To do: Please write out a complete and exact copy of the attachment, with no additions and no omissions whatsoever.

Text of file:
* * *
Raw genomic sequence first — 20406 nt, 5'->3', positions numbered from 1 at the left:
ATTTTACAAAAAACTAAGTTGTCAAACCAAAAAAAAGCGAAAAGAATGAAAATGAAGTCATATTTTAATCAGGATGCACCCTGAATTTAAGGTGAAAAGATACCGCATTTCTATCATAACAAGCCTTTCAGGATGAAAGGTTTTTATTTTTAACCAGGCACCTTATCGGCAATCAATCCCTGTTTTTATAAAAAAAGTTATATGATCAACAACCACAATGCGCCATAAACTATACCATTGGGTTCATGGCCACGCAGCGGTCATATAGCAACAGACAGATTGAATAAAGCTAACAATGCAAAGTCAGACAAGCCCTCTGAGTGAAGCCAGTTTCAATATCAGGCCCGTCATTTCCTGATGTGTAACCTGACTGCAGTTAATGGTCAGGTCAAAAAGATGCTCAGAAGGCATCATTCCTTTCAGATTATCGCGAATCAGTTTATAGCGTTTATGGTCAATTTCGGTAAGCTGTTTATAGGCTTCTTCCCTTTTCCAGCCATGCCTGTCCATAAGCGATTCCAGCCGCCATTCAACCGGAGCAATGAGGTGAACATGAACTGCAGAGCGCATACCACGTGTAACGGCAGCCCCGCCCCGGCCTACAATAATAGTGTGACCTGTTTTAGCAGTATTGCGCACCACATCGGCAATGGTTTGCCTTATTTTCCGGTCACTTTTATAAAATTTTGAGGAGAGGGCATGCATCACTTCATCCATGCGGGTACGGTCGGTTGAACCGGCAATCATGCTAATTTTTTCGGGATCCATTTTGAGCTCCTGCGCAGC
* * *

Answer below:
Raw genomic sequence first — 20406 nt, 5'->3', positions numbered from 1 at the left:
ATTTTACAAAAAACTAAGTTGTCAAACCAAAAAAAAGCGAAAAGAATGAAAATGAAGTCATATTTTAATCAGGATGCACCCTGAATTTAAGGTGAAAAGATACCGCATTTCTATCATAACAAGCCTTTCAGGATGAAAGGTTTTTATTTTTAACCAGGCACCTTATCGGCAATCAATCCCTGTTTTTATAAAAAAAGTTATATGATCAACAACCACAATGCGCCATAAACTATACCATTGGGTTCATGGCCACGCAGCGGTCATATAGCAACAGACAGATTGAATAAAGCTAACAATGCAAAGTCAGACAAGCCCTCTGAGTGAAGCCAGTTTCAATATCAGGCCCGTCATTTCCTGATGTGTAACCTGACTGCAGTTAATGGTCAGGTCAAAAAGATGCTCAGAAGGCATCATTCCTTTCAGATTATCGCGAATCAGTTTATAGCGTTTATGGTCAATTTCGGTAAGCTGTTTATAGGCTTCTTCCCTTTTCCAGCCATGCCTGTCCATAAGCGATTCCAGCCGCCATTCAACCGGAGCAATGAGGTGAACATGAACTGCAGAGCGCATACCACGTGTAACGGCAGCCCCGCCCCGGCCTACAATAATAGTGTGACCTGTTTTAGCAGTATTGCGCACCACATCGGCAATGGTTTGCCTTATTTTCCGGTCACTTTTATAAAATTTTGAGGAGAGGGCATGCATCACTTCATCCATGCGGGTACGGTCGGTTGAACCGGCAATCATGCTAATTTTTTCGGGATCCATTTTGAGCTCCTGCGCAGC